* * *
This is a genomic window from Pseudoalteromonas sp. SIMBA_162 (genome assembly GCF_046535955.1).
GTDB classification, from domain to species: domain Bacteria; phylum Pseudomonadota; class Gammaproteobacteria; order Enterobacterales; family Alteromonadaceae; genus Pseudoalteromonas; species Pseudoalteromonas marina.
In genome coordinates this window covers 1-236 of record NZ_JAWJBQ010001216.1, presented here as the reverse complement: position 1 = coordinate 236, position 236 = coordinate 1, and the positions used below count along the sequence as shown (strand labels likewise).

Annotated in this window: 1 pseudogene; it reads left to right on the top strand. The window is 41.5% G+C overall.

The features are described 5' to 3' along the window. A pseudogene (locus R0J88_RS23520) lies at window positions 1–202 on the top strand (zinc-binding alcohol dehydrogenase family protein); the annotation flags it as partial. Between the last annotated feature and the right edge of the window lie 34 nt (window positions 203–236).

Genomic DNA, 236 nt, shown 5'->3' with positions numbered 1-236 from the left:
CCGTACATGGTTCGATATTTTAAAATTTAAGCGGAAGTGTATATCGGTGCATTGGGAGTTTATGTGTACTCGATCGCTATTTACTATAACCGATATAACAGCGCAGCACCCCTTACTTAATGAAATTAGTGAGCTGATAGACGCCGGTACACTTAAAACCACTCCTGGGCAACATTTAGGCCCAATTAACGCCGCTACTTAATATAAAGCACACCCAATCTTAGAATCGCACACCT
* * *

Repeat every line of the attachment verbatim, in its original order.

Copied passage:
This is a genomic window from Pseudoalteromonas sp. SIMBA_162 (genome assembly GCF_046535955.1).
GTDB classification, from domain to species: domain Bacteria; phylum Pseudomonadota; class Gammaproteobacteria; order Enterobacterales; family Alteromonadaceae; genus Pseudoalteromonas; species Pseudoalteromonas marina.
In genome coordinates this window covers 1-236 of record NZ_JAWJBQ010001216.1, presented here as the reverse complement: position 1 = coordinate 236, position 236 = coordinate 1, and the positions used below count along the sequence as shown (strand labels likewise).

Annotated in this window: 1 pseudogene; it reads left to right on the top strand. The window is 41.5% G+C overall.

The features are described 5' to 3' along the window. A pseudogene (locus R0J88_RS23520) lies at window positions 1–202 on the top strand (zinc-binding alcohol dehydrogenase family protein); the annotation flags it as partial. Between the last annotated feature and the right edge of the window lie 34 nt (window positions 203–236).

Genomic DNA, 236 nt, shown 5'->3' with positions numbered 1-236 from the left:
CCGTACATGGTTCGATATTTTAAAATTTAAGCGGAAGTGTATATCGGTGCATTGGGAGTTTATGTGTACTCGATCGCTATTTACTATAACCGATATAACAGCGCAGCACCCCTTACTTAATGAAATTAGTGAGCTGATAGACGCCGGTACACTTAAAACCACTCCTGGGCAACATTTAGGCCCAATTAACGCCGCTACTTAATATAAAGCACACCCAATCTTAGAATCGCACACCT